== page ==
Multitasking Trees in Cities

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photo by Jay Janner/Austin American-Statement

Trees are an important part of our city but they are something many of us do not think much about. They help environmentally, economically, and socially in many different and interesting ways. In this blog we will be looking at how trees can positively impact the economic well being of our cities and personal lives.                                   

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Infrastructure

Though the planting and maintenance of trees and sidewalks does cost tax dollars, the shade providedby tree-lined streets can save money as well. The sun causes pavement to expand and contract with temperature change throughout the day. The ultra violate rays from the sun makes the asphalt binding dry, crack, and eventually erode away with the wind and rain. Shade from trees protect the asphalt from excess sun exposure and help regulate temperature, ultimately allowing shaded asphalt roads to last a decade longer than un-shaded asphalt roads.

They can also protect our infrastructure by managing rainfall. Trees help direct stormwater, allowing it to penetrate into the ground and fill the water table. This can displace stormwater that could otherwise gather and cause flooding, costing lives and money.

Trees can further protect our infrastructure by preventing erosion. Tree roots hold soil in place so that it does not wash away with rain or blow away with the wind. This can help prevent erosion and mudslides.

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Energy

Trees planted on the eastern, western, and southwestern sides of the home can reduce air conditioning bills by as much as 50% compared to homes without shade-providing trees. If these trees are deciduous, and lose their leaves in winter, they allow sunlight to warm the house in cooler months, saving on heating bills. Finally, planting evergreen trees on the northern side of a home can block harsh winter winds, saving from 10% to 50% of energy used to heat homes in cooler months.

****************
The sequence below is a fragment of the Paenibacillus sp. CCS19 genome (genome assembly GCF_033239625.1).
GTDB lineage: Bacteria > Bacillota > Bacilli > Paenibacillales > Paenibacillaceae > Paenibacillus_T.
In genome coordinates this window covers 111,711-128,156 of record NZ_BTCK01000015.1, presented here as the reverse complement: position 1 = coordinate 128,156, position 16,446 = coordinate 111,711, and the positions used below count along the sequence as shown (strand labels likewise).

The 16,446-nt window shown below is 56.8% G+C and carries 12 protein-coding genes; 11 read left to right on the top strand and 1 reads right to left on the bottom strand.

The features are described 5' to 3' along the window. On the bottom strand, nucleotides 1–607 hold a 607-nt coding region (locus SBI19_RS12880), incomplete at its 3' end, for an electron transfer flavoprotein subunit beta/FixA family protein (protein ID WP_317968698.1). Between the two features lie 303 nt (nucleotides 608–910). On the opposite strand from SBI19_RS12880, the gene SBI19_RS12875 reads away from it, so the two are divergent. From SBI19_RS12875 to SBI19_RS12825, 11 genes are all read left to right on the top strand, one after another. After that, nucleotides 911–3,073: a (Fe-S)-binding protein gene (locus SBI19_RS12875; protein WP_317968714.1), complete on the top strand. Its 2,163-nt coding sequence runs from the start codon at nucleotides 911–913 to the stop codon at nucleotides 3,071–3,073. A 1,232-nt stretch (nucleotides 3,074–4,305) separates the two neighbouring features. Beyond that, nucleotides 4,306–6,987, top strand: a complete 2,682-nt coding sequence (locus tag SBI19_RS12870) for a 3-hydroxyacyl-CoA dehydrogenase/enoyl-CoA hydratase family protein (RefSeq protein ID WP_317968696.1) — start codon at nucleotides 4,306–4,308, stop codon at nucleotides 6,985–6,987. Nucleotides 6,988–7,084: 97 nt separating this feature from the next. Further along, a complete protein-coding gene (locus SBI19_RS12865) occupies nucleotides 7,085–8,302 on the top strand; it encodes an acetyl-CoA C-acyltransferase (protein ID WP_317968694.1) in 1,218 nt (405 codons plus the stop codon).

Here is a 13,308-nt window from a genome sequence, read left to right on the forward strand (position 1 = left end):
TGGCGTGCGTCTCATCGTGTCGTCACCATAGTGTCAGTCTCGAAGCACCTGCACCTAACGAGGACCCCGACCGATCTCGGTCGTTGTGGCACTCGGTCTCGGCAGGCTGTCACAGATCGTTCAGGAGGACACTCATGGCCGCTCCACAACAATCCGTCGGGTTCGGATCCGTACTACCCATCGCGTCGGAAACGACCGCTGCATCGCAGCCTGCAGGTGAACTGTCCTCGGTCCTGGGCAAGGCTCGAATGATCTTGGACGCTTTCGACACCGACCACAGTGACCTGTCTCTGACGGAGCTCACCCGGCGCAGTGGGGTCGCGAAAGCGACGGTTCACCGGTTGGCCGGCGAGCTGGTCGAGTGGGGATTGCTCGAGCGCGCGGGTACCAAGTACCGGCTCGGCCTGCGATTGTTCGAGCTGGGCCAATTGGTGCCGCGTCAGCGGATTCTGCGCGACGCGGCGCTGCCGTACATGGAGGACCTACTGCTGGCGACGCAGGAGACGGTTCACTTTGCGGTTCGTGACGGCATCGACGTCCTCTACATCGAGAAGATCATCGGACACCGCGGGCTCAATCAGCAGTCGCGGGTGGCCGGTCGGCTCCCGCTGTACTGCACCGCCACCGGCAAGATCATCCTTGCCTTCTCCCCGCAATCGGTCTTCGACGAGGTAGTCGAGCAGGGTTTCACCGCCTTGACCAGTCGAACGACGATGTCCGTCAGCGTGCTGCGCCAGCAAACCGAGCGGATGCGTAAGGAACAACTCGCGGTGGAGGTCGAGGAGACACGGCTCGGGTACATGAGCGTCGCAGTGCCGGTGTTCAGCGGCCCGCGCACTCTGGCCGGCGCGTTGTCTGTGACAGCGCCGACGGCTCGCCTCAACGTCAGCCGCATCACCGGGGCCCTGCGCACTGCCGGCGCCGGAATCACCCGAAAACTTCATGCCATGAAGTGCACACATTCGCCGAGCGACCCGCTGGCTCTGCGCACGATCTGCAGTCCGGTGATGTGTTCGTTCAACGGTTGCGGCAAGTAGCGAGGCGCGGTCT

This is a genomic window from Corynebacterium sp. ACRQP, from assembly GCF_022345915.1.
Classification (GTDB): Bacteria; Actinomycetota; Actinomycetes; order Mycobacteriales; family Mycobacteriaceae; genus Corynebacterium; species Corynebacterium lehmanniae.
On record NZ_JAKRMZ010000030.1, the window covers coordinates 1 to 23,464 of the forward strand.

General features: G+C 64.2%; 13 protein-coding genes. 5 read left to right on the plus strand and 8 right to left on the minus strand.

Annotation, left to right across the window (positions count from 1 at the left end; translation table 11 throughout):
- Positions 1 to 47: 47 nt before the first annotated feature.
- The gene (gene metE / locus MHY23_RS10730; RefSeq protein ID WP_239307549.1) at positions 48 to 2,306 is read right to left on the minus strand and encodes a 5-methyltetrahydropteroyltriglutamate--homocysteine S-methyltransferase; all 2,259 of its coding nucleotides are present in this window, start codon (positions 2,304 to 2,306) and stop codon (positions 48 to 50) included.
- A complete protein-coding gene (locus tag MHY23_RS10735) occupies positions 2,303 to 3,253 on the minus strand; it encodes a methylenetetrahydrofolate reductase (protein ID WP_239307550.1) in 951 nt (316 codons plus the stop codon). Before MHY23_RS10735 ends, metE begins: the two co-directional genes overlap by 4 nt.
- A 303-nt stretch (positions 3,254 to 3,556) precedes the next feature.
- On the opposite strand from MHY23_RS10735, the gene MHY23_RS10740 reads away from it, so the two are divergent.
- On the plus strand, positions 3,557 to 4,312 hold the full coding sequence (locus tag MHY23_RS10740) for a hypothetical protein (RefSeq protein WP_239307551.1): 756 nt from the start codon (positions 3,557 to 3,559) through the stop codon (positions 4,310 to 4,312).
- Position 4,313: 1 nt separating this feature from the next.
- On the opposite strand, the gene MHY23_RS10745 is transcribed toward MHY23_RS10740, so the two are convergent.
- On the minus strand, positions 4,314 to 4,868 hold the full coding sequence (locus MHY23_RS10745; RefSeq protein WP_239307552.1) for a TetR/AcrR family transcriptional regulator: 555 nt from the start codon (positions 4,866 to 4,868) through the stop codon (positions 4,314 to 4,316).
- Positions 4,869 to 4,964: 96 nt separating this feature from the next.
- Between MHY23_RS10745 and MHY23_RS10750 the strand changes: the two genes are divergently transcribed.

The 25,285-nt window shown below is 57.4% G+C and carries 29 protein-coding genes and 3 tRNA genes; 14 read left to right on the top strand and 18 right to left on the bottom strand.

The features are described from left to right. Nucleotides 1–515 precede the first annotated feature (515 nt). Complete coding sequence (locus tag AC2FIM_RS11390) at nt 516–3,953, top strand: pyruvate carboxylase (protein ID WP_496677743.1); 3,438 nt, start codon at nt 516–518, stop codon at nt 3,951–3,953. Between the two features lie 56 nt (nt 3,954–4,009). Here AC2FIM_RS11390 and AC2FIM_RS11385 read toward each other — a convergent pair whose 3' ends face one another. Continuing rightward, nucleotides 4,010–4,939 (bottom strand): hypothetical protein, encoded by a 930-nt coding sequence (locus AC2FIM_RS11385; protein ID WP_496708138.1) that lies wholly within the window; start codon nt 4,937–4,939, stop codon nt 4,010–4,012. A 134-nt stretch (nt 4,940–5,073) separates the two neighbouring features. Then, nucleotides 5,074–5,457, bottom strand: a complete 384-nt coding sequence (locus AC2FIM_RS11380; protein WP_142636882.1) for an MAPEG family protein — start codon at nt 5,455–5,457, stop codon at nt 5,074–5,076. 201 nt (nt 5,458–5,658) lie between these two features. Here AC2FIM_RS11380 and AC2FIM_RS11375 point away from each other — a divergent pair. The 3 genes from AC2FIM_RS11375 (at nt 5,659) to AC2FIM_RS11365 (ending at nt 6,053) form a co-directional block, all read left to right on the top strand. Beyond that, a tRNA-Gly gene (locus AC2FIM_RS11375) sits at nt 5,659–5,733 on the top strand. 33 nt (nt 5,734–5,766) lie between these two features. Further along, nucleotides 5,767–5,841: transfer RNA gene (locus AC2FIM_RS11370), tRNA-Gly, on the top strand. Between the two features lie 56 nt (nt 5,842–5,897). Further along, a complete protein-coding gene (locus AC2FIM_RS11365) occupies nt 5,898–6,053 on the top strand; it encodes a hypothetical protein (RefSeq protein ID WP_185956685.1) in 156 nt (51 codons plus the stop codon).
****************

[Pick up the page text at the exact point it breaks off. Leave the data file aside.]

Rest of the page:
Business

Cities that are landscaped with large mature trees are more attractive to businesses and their consumers! People perceive landscaped and tree covered streets to be more likeable than those without trees. The general public consensus is that, not only are businesses with trees nicer, but their goods are better than shopping areas without trees and landscaping. In fact, people shopping in such locations will shop for longer and spend more money! Not only the general population but also businesses themselves are more attracted to renting in areas with landscaped and tree lined streets. 

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So, next time you are out in your city, stop to think about the trees. Are there trees near by?  How are the trees, or lack of trees, impacting your surroundings? Are they providing shade? Sheltering you from wind? Are they providing curb appeal?


Industrial District Green will be hosting a Tree Planting event in the Industrial District on Saturday, February 7th from 9am to 1:30am. We will be meeting in front of Uptown Pup, 819 Mateo St in Los Angeles. It’s a perfect opportunity to support your local economy!

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Reference 
http://www.aces.edu/main/ 
state.sc.us/forest/urbben.html
https://michigancompletestreets.wordpress.com
Photos via Flickr: Travis Nep Smith
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Greening the industrial spaces between downtown’s high-rises and the LA River.


California Releaf